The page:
Ever Heard of Biocultural Evolution?

In anthropology there is the idea of biocultural evolution, which basically says that our culture (using tools, cooking food, etc…) has a large influence on our evolution. The invention of tools allowed us to evolve away from huge teeth. The cultural idea of wearing clothes might be the reason that we aren’t covered in hair. And maybe cooking is responsible for changing our digestive system, our mouths, and our teeth.

What does it mean for me and you?

What works best for me is a fairly natural diet (no processed foods) with a little bit of raw food. I’d call it somewhat macrobiotic, except for the fact that I also eat dairy and meat… in moderation. I eat fruit raw (obviously) and I do snack on raw veggies sometimes. I love salad (obviously, again) but I don’t eat salad every day unless it’s the summer. I love my oatmeal, oat bran, baked and steamed squash, and many other cooked foods, especially in the cooler months.

What works for you? What do you think of the ideas that this guy is proposing?

8 Comments on Flashback Friday: Does Cooking Make Us Human

  1. Yasmin
    5 November, 2010 at 8:54 am (4 years ago)

    I am so happy you posted this!! I had heard about this article/interview and was curious since I’ve been doing a lot of research on the raw food diet. I just can’t imagine giving up my oatmeal either!

    • Maggie
      5 November, 2010 at 11:35 am (4 years ago)

      @Yasmin: Check out the podcast! I could never give up oats, or butter, or meat :)

  2. melissa @ the delicate place
    5 November, 2010 at 11:07 am (4 years ago)

    what works for me is tons of vegetables, meat, fish, eggs, nuts, seeds, EVOO/Coconut oil and a smidge of fruit for something sweet. i never eat more than 1 piece a day but most days it’s 1/2 an apple or small bowl of berries. i thrive on high fat, moderate protein and lower carb. this does NOT mean i am about low carb just “lower” compared to my fat/protein intake. I usually eat less than 100g of carbs daily :) but my fat is 60-100g with protein falling around 50-70g. some days the macros change but i listen to my body and give it what it wants!

    • Maggie
      5 November, 2010 at 11:36 am (4 years ago)

      @melissa: I’m “lower” carb too! I love fats. I try to get a lot but I have never counted. I should probably tally it up some day :)

  3. Mimi (Gingersnaps)
    5 November, 2010 at 11:25 am (4 years ago)

    I’m going to piss so many people off with this, but I’ll just say it.

    MEAT makes us human!

    I’ve done some interesting research, and there is a big belief that the influx of amino acids and other protein allowed our brains to grow larger, thus enabling greater thought.

    In today’s world, of course you don’t have to eat meat if you’re opposed. But from an evolutionary standpoint, it was meat, along with the ability to cook that meat (making it easier to access and digest) that enabled a lot of our brain capacity.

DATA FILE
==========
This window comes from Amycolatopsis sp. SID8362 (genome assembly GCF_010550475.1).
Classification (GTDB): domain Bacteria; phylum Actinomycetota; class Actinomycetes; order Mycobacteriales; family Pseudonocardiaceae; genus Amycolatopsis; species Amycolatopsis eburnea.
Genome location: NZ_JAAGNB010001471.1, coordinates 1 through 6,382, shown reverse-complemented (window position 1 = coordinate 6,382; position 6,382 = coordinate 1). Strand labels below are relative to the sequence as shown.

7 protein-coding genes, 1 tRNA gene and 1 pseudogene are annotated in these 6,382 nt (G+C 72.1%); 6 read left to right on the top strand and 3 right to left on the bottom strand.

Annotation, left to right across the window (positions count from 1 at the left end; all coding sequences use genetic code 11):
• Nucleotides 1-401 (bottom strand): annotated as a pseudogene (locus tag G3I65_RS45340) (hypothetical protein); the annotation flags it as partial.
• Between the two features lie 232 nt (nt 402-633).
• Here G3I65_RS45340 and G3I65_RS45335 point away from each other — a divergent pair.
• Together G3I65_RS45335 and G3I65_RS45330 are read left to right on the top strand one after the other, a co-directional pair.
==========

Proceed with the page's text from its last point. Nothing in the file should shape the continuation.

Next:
That said, I have a lot of respect raw foods. But I think very, very few people can thrive on a 100% raw diet. Pretty much all “successful” raw foodists are high raw.

    I eat a lots of raw veggies. Because there’s that semi-legal thrill and delicious unhomogenized taste, I also love an occasional swig of raw milk or yogurt. I also love my steamed, sautéed, and roasted veggies. Or my meat. Because those things make me feel good.

    I’m curious though: I know you read a bit of Natalia Rose and practiced food combining. Did you find that beneficial for digestion? I’ve always wondered about that. I know a lot of the theory is not scientifically valid, but I have heard it helping some people.

    • Maggie
      5 November, 2010 at 11:34 am (4 years ago)

      @Mimi: I agree. I will never give up meat because I know that my body likes it. I don’t think food combining helped my digestion. I think that eating normal-sized portions is what my stomach likes. I think that when people start “food combining” they probably also start eating better (more regularly, probably normal-sized portions, not processed foods) which is why they have better digestion. That’s just my hunch!

  4. Krista
    5 November, 2010 at 11:43 am (4 years ago)

    What an interesting article. Honestly, a raw diet doesn’t appeal to me at all but I know some people who swear by it. Different strokes for different folks, right? I think it’s really interesting that cooking may have helped us to evolve to who (what) we are today.

  5. Lara (Thinspired)
    5 November, 2010 at 12:59 pm (4 years ago)

    This is fascinating, Maggie! Thank you for posting it. I admit to being one of many who toyed with raw that summer in blogland, but I didn’t last long. I plan to read the original NPR transcript next.